Policy Documents

Public Funding of Stadiums: Governments Must Simply Say No

Steven B. Lou, Esq –
June 1, 1997

Pennsylvania Governor Tom Ridge's Sports and Exposition Task Force has recommended selling the state liquor stores and "permitting" some of the profits from the sale be used to help finance the construction of sports stadiums and arenas. Selling the state stores is a long overdue act . . . but using public moneys to help fund the construction of new, or the renovation of existing, stadiums is bad public policy.

Teams owners often want new stadiums in part (at least) to realize greater profits and increase the values of their teams. New stadiums can create from $10 million to $40 million in additional annual income for an owner. Even if the extra revenue is used solely for players' salaries, the owner still benefits, because the value of the team increases: Baseball teams that had the highest venue revenue in 1996 tended to be the teams with the greatest franchise value. Hence, public money invested in stadiums ends up eventually benefitting team owners and players.

Owners of pro teams have monopoly power and use it to extort public money to build new stadiums. Leagues--that is, owners--possess monopoly power over the supply of sports franchises per sport. There are more cities that want teams than there are teams per sport. This leads cities to compete for teams and allows owners to press their demands on cities and states. "Mr. Mayor, give me a new stadium or I am going to leave you, and your voters, high and dry. I will take my team to city X, which has promised me that it will build a lavish new stadium at its expense."

Cities are willing to lure teams with lavish stadiums and economics deals. From the point of view of many a city-elected official, building a stadium seems to make sense. Having a major- league team in town puts the city on the national map. One commentator noted, "Mayors, under pressure not to lose a city's historical franchise and cajoled by local contractors, unions, lawyers, hotel, restaurant, and real estate interests, among other political powers, tend to look favorably upon new stadium construction. They invoke images of city grandeur and new corporate headquarters moving to town."

Regardless of whether higher player salaries drive increased operating costs and the need for increased revenues, or whether increased revenues drive higher salaries, it is not clear why the public should be put on the hook for stadium funding. Some argue that higher salaries push operating costs upward, while others argue that salaries are rising because of increased revenue. If the former is true, is it really fair to require the public to continue to subsidize these salaries--in baseball more than $1.1 million in 1995 on average--by using taxpayer money to build new stadiums? If the latter is true, it is unclear why taxpayer money is needed to all. Indeed, one economist remarked that "well-managed franchises generally yield handsome returns to their owners."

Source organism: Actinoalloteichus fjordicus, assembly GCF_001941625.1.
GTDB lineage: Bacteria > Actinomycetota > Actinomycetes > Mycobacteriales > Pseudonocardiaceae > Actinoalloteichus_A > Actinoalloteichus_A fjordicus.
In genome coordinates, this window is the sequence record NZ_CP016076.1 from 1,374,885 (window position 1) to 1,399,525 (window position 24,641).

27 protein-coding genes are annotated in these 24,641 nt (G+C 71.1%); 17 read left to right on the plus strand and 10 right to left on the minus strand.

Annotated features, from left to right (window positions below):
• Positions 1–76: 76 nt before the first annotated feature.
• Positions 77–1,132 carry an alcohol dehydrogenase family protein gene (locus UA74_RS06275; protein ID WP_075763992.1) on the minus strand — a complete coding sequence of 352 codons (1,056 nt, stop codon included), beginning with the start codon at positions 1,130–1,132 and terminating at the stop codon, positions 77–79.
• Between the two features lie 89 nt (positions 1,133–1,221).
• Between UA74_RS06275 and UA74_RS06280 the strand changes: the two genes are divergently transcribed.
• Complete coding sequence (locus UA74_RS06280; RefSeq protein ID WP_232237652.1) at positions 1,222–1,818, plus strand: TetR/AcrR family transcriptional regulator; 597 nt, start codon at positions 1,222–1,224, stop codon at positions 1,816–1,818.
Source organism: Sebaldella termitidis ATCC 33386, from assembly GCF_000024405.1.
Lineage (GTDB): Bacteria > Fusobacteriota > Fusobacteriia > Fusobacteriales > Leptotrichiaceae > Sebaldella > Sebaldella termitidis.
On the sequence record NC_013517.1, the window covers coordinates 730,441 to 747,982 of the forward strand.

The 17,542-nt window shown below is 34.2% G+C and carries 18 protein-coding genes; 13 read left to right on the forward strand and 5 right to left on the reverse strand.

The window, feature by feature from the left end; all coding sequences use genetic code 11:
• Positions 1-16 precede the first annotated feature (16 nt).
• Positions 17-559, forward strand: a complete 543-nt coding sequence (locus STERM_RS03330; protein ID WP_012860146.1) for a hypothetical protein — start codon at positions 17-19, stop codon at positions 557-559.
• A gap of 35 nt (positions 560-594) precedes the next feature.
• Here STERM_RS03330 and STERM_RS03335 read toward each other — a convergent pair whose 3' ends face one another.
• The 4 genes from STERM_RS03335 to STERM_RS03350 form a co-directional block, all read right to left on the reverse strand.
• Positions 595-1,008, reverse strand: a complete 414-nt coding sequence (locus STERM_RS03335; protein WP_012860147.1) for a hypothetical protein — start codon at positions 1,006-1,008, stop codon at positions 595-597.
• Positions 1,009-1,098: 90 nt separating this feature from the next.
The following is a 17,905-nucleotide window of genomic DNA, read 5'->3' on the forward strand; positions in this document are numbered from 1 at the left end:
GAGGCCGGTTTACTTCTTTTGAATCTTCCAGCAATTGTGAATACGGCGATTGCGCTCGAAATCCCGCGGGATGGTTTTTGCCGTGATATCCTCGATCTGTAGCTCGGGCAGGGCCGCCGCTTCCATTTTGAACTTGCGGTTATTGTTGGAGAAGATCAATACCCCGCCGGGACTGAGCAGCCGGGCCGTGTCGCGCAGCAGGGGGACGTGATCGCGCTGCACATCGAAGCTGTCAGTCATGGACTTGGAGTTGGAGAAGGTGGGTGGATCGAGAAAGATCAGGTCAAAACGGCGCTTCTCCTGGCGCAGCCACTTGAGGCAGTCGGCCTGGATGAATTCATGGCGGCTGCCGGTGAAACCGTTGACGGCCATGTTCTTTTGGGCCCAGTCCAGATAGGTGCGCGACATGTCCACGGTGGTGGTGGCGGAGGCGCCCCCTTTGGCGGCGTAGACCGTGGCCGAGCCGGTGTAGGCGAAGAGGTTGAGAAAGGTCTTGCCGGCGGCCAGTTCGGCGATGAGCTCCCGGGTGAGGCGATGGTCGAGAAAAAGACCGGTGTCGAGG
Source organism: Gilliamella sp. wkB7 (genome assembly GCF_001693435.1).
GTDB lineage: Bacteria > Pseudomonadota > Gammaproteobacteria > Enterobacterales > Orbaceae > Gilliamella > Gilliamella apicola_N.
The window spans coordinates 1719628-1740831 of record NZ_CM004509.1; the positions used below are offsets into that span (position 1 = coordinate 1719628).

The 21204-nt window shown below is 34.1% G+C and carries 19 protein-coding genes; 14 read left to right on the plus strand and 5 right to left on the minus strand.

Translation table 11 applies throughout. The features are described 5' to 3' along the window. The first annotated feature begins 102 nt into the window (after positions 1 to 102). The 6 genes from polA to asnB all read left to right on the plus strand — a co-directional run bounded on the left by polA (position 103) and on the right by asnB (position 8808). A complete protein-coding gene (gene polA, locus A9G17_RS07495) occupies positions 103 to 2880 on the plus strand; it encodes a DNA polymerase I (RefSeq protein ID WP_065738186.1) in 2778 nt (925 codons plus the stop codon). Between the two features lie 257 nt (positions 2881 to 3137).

Research has clearly shown that public-sector stadium investment generally does not lead to economic growth. Stadium spending leads to the creation of low-income jobs; sports are a very small industry in a region; stadiums themselves will not serve as enticements for fans indefinitely; lease terms tend to benefit team owners and cost the public money; additional taxes are often needed to offset the operating costs of the stadiums; and state-level funding for the stadiums can be politically dependent on funding other pork projects elsewhere in the state. In addition, there is an opportunity cost to stadium development, in terms of foregone investments that would produce higher returns. Congressman Louis Stokes (D-Ohio) noted that "local government struggle to provide such public services as schools, libraries, police and fire protection, and other essential community services while millions of dollars are diverted to retain or attract sports teams."

It is financially irresponsible and ethically improper for public officials to invest in a losing proposition. To the extent that public officials acquiesce or contribute to the demand for stadiums, they push up the price of sports team for all communities. The more cities spend now, the more they have to spend in the future, and the less money available for other worthy projects.

Public officials, mayors and governors, must simply say no to requests for public money for new or upgraded stadiums. In the end, it is the responsibility of leagues, team owners, and players-- not government officials or taxpayers--to ensure that teams are financially viable.


Steven B. Lou, Esq. is the author of Public Funding of Stadiums: Governments Must Simply Say No, a report released by the Commonwealth Foundation.